Image: Andrew H. Walker / Getty Images
Mira Nair has a gift for us. It won’t be ready until May next year, but she promises it’s worth waiting for. “There are 21 songs. And the tent is a big character,” she tells ForbesLife India over the phone from New York. The story won’t be the same as the original but there will be a few famous scenes from it. “The music, brilliantly composed by Vishal Bhardwaj, will propel the plot and everything else.”
The gift, you ask? Two words: Monsoon Wedding. Or make that four: Monsoon Wedding, the musical.
Nair is on course to open the production at the Berkeley Repertory Theatre in early summer 2017, slowly moving it to the New York stage by fall. The casting is near done, and the excitement in her voice underscores how this is a labour of love. Much like the movie.
Fifteen years after the colourful story of a family wedding was released to high praise, its charm continues to endure. “In Monsoon Wedding (2001), it’s really the madness of my family table that you see,” says Nair. While the joy of an Indian wedding was celebrated, the movie also probed the murkier secrets and realities of families, giving the audience a window into their own lives. “People recognised themselves in it,” she offers.
And now, the 59-year-old filmmaker is “deep into the process” of reshaping it for stage, her first love. “The stage version is modernist, and yet doesn’t lose any of its punjabiyat,” she says with the ready laugh that punctuates her conversation, and makes me wish the journey from Mumbai to New York was less prohibitive.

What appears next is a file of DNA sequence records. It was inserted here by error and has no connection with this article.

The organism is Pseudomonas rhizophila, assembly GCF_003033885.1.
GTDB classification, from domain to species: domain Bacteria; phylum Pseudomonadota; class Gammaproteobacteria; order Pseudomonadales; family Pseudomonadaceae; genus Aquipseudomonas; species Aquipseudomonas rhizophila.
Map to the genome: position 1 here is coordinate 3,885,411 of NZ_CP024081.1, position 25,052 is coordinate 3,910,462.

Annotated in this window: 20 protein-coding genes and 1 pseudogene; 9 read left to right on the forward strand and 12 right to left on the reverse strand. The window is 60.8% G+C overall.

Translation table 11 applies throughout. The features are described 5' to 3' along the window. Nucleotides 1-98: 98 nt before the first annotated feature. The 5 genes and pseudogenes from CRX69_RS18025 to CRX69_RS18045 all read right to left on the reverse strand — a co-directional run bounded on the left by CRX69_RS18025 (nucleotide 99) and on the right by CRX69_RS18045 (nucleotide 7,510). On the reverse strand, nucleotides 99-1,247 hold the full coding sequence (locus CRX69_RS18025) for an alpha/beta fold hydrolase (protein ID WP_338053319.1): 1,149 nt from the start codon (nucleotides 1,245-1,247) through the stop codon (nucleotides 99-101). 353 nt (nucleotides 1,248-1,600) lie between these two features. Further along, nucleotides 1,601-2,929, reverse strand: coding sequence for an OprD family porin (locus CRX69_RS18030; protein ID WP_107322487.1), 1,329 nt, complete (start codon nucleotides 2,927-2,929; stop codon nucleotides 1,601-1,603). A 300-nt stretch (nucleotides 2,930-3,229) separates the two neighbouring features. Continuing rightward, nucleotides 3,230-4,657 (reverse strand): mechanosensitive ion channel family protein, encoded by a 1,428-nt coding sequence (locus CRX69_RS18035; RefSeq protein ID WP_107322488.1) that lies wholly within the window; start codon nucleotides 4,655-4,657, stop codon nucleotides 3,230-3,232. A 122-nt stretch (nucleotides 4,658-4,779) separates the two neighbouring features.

Oh well, it is what it is, and I have Nair on the phone. A slightly exhausted Nair post her Queen of Katwe release frenzy, but engaged and chatty nonetheless.
I tell her that I’d re-watched Monsoon Wedding before our interview, and not really as homework. And not only did I recall how much I had enjoyed it the first few times I had seen it, it was also a reminder of Nair’s pre-eminence as a storyteller. After all, though weddings have inspired Indian movies for generations, the relatability of Monsoon Wedding—in both its festive fervour and gloom—is universal.
But then, finding stories where others may not think to look is Nair’s tour de force—be it in the slums of Mumbai or the shanty towns of Kampala, Uganda, where she spends half the year with her husband Mahmood Mamdani, a professor of anthropology. For part of the year, he teaches at New York’s Columbia University, where Nair, too, is an adjunct professor of film. “For me, authenticity and truth have always been infinitely more powerful or stranger than fiction,” she says. “Genius is everywhere, we just forget to look.”